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Louis Armstrong's last trumpet recording now a CD
Associated Press
This 1971 black-and-white handout photo provided by the National Press Club (NPC) shows Louis Armstrong and wife Lucille with newly sworn-in NPC President Vernon Louviere and wife Jean, in Washington.  (AP Photo/NPC)
This 1971 black-and-white handout photo provided by the National Press Club (NPC) shows Louis Armstrong and wife Lucille with newly sworn-in NPC President Vernon Louviere and wife Jean, in Washington. (AP Photo/NPC)
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WASHINGTON: A live recording of Louis "Satchmo" Armstrong playing his trumpet near the end of his career is being released to the public for the first time.

On Jan. 29, 1971, Armstrong was a featured performer at the National Press Club in Washington, celebrating the inauguration of fellow Louisiana native Vernon Louviere as the club's president. On Friday, Armstrong's performance was played back in the same place for musicians, historians and some who were there for the original performance.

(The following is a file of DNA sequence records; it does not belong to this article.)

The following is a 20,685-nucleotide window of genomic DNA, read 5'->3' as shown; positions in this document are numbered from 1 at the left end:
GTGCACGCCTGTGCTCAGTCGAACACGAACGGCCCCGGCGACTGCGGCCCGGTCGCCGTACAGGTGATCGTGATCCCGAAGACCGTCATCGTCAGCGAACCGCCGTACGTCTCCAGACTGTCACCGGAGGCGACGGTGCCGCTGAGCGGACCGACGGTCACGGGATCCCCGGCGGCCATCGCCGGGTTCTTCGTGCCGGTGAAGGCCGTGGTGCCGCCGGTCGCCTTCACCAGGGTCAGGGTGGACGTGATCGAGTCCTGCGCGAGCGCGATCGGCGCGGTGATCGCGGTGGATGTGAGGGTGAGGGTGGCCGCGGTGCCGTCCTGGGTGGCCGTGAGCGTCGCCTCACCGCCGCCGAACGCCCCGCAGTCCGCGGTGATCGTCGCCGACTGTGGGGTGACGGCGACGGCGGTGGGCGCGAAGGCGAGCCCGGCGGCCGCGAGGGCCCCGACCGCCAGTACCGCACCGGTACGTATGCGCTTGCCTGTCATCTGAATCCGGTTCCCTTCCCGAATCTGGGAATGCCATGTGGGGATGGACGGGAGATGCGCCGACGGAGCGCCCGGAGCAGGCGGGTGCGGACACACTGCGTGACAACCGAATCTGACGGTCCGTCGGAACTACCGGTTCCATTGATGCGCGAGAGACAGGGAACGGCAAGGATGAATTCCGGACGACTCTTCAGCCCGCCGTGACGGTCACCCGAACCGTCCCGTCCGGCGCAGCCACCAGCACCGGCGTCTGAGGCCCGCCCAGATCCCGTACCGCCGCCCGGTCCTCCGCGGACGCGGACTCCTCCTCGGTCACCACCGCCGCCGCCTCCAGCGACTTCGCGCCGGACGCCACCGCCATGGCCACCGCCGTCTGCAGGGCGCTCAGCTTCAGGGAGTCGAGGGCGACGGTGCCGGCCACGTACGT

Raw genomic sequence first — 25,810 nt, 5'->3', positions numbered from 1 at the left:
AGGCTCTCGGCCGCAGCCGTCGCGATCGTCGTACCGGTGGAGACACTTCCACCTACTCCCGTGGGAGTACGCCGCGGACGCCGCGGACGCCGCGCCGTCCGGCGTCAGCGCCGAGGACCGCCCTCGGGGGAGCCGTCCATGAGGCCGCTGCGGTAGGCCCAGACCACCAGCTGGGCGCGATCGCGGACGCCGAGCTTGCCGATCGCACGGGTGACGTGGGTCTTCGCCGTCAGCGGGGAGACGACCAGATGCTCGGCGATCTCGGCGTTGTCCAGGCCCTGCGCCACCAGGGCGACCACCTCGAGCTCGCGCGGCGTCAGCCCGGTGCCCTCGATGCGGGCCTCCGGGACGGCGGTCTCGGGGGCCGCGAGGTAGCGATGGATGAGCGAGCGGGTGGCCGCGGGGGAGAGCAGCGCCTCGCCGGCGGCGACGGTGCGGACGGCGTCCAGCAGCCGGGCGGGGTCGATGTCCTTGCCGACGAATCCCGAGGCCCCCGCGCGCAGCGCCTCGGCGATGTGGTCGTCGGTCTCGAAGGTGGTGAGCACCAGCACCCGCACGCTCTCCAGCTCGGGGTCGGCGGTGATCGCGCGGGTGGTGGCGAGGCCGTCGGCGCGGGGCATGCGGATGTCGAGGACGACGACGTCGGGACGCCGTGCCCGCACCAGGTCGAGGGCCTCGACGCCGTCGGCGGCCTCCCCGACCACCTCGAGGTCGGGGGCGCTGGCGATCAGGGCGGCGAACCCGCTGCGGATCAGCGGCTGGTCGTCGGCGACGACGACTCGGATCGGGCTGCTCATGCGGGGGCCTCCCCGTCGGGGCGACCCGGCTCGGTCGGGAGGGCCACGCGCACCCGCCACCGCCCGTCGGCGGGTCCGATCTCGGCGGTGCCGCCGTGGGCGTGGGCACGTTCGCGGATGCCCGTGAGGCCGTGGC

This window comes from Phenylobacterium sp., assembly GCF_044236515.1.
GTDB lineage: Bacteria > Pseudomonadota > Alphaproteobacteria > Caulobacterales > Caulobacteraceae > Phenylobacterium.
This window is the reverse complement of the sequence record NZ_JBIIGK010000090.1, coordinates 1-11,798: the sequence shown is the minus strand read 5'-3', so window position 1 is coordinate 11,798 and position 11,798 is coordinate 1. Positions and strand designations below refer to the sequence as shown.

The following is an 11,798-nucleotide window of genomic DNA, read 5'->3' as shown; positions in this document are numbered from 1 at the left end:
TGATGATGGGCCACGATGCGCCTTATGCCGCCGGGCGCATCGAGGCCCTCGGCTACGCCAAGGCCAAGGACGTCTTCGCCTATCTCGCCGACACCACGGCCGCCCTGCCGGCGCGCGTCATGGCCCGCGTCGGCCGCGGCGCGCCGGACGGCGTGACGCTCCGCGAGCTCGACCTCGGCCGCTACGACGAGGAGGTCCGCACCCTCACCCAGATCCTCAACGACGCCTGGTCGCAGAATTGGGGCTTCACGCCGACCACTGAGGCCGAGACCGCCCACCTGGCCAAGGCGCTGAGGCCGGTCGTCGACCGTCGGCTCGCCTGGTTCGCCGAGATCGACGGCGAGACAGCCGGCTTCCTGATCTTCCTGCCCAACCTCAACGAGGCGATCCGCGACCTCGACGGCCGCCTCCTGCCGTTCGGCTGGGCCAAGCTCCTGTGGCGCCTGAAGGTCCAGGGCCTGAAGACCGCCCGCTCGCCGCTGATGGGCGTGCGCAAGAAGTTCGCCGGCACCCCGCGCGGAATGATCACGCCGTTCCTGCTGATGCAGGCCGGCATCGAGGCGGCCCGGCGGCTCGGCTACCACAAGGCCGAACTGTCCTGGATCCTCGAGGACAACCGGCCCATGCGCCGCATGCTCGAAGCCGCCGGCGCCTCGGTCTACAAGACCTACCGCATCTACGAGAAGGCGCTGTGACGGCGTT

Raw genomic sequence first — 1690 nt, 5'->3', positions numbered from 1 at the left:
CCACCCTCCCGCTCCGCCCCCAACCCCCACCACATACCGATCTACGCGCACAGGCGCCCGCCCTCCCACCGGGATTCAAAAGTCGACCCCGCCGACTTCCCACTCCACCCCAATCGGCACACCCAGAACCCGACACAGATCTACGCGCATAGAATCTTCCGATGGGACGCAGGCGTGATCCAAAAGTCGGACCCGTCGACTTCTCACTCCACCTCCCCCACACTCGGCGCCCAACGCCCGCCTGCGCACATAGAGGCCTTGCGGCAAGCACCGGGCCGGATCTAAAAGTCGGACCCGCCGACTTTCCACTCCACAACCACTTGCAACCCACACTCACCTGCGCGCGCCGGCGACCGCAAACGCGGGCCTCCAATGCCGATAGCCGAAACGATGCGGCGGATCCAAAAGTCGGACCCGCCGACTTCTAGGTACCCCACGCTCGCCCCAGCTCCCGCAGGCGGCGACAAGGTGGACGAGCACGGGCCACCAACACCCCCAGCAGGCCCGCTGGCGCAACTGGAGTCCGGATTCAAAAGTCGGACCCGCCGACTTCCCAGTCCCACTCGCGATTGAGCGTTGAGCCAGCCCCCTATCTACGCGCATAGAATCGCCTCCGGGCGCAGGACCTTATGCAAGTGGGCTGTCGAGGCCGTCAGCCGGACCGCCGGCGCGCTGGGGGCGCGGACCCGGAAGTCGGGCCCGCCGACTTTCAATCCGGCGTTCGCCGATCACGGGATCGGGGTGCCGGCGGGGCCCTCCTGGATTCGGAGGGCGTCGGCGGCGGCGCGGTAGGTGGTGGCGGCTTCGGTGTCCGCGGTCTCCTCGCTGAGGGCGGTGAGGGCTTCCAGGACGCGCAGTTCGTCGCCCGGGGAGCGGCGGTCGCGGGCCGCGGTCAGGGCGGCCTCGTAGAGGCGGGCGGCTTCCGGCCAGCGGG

The new album is called "Red Beans and Rice-ly Yours: Satchmo at the National Press Club."

Amy Louviere, who was 11 when Armstrong played for her father's inauguration at the club, recalled the audience's delight when he pulled out his horn 41 years ago. Later Armstrong made her say "spaghetti" to get her to smile for a picture, she said.

"He just captured the audience," she said. "They were thrilled."

Looking back, the performance was Armstrong's goodbye in many ways. It was the last recording made of him performing live that was meant to be played back some day. His only later performances on trumpet were quick TV snippets with Dick Cavett and Johnny Carson.

His health had been suffering for years after a heart attack and trouble with his kidneys. Armstrong stayed home resting for much of 1969 and 1970, according to Ricky Riccardi, the archivist for the Louis Armstrong House Museum in New York and author of "What a Wonderful World: The Magic of Louis Armstrong's Later Years."